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Growing Sunflower

Jan F M A M J J A S O N Dec
        P P            

(Best months for growing Sunflower in USA - Zone 5a regions)

P = Sow seed

  • Sow in garden. Sow seed at a depth approximately three times the diameter of the seed. Best planted at soil temperatures between 50°F and 86°F. (Show °C/cm)
  • Space plants: 8 - 12 inches apart
  • Harvest in 10-11 weeks.
  • Compatible with (can grow beside): Cucumbers, Melons, Sweetcorn, Squash
  • Avoid growing close to: Potatoes
  • Young plants
    Young plants

Large showy flowers, available in a variety of colours Giant or Russian varieties are best for seed production

Sunflowers do not like to be transplanted.

Grow to 1 - 2 metres (4 - 6 ft) so need staking or protection from the wind. Protect the seed heads from birds when ripening.

Culinary hints - cooking and eating Sunflower

Use seeds fresh or toasted

Your comments and tips

02 Oct 17, Jan Brand (South Africa - Summer rainfall climate)
What fertiliser is best for growing sunflowers? Do they also need more potasium? Please help!
24 Sep 17, Jaylin Driver (New Zealand - temperate climate)
How long do sunflowers take to germinate?
24 Sep 17, Philip Rathbone (South Africa - Summer rainfall climate)
Hi. Im getting Married in December and my Fiance wants bunches of Sunflowers for the day. I live in Germiston. Where can I buy Sunflowers
13 Sep 17, Gary Barr (USA - Zone 12b climate)
I live in an area with typically 150 - 200 inches of rain (although not this year) and a temperature range of 55 - 85 - but mostly 60-75 degrees. Soil tends to be on the acidic side (volcanic soils) I'm interested in knowing if there are varieties of sunflowers that will grow in these conditions and also are good for honey production. Thanks
31 Jul 17, Jen (South Africa - Summer rainfall climate)
Hi am I interested in growing sunflowers. I live in Johannesburg, South Africa. It is currently winter but warming up very quickly with Spring coming in September, When is the best time to plant seeds>
05 Jun 17, Rejoice (South Africa - Semi-arid climate)
Hi,my I stay in Limpopo province and would like to know what is the best months to cultivate sunflower. I'm passionate about planting sunflower please help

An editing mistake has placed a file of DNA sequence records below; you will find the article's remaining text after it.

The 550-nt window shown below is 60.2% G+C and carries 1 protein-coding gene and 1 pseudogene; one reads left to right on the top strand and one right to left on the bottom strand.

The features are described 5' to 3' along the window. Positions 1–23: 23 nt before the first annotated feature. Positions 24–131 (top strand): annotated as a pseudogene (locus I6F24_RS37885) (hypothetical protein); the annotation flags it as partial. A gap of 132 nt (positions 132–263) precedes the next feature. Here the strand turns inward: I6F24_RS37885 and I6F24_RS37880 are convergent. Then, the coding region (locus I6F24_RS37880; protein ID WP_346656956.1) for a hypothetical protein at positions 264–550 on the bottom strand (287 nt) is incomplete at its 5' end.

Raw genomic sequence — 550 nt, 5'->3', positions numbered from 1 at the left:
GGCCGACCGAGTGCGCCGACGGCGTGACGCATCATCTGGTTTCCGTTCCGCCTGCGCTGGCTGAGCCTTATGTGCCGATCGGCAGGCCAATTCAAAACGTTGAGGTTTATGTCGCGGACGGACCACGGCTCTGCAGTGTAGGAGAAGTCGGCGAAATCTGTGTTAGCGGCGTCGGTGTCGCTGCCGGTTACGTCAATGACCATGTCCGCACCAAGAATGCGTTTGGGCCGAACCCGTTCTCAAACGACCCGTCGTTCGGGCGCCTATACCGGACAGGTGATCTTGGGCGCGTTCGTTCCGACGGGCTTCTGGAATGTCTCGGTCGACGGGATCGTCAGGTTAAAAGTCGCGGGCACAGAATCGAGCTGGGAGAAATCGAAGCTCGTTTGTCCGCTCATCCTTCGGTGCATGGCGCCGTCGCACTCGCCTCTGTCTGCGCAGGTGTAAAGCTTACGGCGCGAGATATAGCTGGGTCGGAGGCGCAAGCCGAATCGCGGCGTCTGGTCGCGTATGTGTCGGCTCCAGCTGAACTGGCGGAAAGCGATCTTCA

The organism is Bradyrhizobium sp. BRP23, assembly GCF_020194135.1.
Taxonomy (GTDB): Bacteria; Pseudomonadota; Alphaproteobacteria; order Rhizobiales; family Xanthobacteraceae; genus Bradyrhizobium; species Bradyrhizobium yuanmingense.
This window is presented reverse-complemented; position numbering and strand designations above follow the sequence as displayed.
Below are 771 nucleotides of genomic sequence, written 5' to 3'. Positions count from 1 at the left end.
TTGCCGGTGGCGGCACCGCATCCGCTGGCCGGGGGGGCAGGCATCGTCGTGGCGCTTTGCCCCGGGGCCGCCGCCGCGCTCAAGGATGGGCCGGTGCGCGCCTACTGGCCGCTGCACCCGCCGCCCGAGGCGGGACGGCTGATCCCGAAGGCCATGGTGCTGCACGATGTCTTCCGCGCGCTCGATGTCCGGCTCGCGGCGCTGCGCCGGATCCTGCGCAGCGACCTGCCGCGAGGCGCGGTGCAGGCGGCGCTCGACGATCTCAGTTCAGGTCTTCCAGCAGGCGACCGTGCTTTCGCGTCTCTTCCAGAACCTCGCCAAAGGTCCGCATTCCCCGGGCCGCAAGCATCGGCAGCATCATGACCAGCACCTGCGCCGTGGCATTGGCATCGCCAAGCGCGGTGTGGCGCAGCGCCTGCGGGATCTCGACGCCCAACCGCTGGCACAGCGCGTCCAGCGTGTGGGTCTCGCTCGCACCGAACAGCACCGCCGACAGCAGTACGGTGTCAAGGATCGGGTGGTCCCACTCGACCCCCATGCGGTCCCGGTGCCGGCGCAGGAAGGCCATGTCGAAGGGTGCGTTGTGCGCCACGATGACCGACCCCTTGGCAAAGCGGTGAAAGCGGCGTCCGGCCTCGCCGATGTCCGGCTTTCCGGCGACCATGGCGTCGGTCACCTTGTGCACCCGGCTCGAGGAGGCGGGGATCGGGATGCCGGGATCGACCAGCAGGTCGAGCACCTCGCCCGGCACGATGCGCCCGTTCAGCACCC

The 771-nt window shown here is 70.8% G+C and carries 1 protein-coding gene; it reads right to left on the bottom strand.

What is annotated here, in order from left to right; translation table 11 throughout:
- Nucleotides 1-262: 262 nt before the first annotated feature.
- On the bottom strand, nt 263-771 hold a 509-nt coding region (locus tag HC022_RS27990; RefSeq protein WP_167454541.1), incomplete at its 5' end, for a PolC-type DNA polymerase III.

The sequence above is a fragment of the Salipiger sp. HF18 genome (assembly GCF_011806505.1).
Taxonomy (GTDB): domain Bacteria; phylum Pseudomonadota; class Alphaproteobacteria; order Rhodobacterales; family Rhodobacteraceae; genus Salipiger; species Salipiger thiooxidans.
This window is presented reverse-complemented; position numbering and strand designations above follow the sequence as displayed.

09 Jun 17, John (Australia - temperate climate)
Plant sunflower seeds after all frosts are over, if you get them. Sunflowers are fairly tough but will respond to well worked soil with manure or compost added. They will also do better if they get water. Mulch will help save water.
20 Apr 17, Debbie (South Africa - Semi-arid climate)
Want to grow sunflowers. I am in Malmesbury in the western cape. When is the best time to grow them. I have awefull clay soil so that i need to sort 1st.
21 Apr 17, John (Australia - temperate climate)
Looking at the climate for Malmesbury in Western Cape you seem to have fairly mild winters. wait until after any frosts are over then plant your seed. If you have heavy clay soil try and break it up a bit by adding gypsum. I would try and work in about 2kg per square metre. You could also plant field peas or lupins to help break up the soil. These can be forked in when they are flowering. If your soil is really degraded this should help. Alternatively plant some of the shorter varieties that only grow from knee to waist high. Sunflowers are quite tough and respond well to good watering. Trust this helps.
02 Mar 17, Bella (New Zealand - temperate climate)
Hi Yesterday I scraped out a handful of sunflower seeds from a plant in a friends garden. I have them in a brown paper bag. Can I plant them today or do I need dry them out before I plant them. Thanks
Showing 1 - 10 of 78 comments

I live in an area with typically 150 - 200 inches of rain (although not this year) and a temperature range of 55 - 85 - but mostly 60-75 degrees. Soil tends to be on the acidic side (volcanic soils) I'm interested in knowing if there are varieties of sunflowers that will grow in these conditions and also are good for honey production. Thanks

- Gary Barr

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This planting guide is a general reference intended for home gardeners. We recommend that you take into account your local conditions in making planting decisions. Gardenate is not a farming or commercial advisory service. For specific advice, please contact your local plant suppliers, gardening groups, or agricultural department. The information on this site is presented in good faith, but we take no responsibility as to the accuracy of the information provided.
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